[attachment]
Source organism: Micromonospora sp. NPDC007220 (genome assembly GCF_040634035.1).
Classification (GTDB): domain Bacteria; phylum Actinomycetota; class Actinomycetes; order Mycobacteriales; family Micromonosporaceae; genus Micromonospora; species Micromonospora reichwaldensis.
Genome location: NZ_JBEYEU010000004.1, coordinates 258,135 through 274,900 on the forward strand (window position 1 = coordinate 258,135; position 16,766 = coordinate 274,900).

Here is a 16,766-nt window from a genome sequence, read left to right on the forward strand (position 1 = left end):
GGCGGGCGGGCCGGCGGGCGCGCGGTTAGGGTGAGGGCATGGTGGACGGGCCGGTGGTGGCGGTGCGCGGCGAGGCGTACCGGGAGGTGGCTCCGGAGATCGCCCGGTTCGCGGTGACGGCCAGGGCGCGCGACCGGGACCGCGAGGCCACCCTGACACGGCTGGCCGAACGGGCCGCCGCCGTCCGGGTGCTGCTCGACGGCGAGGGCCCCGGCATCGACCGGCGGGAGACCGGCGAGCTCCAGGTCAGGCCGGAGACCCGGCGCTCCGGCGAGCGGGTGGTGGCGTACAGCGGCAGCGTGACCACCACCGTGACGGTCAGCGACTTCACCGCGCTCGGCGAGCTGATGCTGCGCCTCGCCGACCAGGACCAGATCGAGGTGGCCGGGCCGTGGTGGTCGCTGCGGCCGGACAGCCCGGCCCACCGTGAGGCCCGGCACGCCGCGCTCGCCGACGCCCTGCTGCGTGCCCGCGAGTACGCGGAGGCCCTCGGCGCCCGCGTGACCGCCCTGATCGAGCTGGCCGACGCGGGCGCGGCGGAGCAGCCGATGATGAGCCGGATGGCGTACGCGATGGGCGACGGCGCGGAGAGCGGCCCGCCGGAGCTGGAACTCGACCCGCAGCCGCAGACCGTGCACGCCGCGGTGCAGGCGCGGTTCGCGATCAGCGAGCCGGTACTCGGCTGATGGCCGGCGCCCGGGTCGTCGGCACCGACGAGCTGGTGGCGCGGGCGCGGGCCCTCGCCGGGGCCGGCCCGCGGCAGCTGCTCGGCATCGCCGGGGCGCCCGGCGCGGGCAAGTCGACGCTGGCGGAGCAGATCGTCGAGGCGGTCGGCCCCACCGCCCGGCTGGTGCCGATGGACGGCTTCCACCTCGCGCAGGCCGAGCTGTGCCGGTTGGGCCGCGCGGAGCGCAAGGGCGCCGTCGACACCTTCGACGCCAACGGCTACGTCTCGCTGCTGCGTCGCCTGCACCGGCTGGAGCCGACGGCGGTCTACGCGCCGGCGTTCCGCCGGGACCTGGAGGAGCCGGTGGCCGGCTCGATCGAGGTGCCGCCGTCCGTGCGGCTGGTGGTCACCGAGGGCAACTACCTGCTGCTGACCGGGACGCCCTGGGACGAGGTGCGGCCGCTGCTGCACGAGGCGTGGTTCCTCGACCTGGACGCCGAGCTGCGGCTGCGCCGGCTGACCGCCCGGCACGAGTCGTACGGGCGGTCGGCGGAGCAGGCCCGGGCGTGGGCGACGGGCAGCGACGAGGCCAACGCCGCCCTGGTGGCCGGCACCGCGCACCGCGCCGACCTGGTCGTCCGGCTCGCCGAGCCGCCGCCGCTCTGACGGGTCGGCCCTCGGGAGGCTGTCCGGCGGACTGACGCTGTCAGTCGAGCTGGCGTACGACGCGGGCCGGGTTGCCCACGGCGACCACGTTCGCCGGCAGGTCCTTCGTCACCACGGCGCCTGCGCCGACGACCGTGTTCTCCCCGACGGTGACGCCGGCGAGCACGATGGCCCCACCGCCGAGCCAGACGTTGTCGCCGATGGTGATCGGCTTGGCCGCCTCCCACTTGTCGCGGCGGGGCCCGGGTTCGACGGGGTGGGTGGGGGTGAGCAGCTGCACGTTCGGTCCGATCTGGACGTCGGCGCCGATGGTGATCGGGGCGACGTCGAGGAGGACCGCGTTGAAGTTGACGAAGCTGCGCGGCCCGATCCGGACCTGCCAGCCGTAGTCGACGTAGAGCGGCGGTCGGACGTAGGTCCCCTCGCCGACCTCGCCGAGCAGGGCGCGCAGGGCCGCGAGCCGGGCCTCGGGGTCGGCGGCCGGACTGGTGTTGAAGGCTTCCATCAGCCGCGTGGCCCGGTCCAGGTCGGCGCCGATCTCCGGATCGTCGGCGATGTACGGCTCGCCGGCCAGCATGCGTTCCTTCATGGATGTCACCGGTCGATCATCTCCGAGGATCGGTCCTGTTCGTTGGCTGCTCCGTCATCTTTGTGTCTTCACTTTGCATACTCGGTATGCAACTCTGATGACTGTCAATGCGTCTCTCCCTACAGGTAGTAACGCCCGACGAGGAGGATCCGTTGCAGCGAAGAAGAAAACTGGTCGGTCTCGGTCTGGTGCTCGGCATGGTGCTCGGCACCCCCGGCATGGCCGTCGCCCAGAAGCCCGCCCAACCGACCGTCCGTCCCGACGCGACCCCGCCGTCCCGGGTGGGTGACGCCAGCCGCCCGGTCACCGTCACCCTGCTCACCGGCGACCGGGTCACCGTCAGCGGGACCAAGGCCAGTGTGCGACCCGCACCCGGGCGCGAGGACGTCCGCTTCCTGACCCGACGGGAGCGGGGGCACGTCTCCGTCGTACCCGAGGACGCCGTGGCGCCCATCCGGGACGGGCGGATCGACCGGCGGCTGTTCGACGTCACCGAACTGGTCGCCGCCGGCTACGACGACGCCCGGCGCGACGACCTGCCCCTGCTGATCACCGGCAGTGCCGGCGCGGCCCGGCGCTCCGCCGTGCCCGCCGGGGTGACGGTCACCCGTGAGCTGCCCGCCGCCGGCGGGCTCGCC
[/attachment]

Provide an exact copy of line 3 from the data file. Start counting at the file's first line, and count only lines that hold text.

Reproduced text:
Genome location: NZ_JBEYEU010000004.1, coordinates 258,135 through 274,900 on the forward strand (window position 1 = coordinate 258,135; position 16,766 = coordinate 274,900).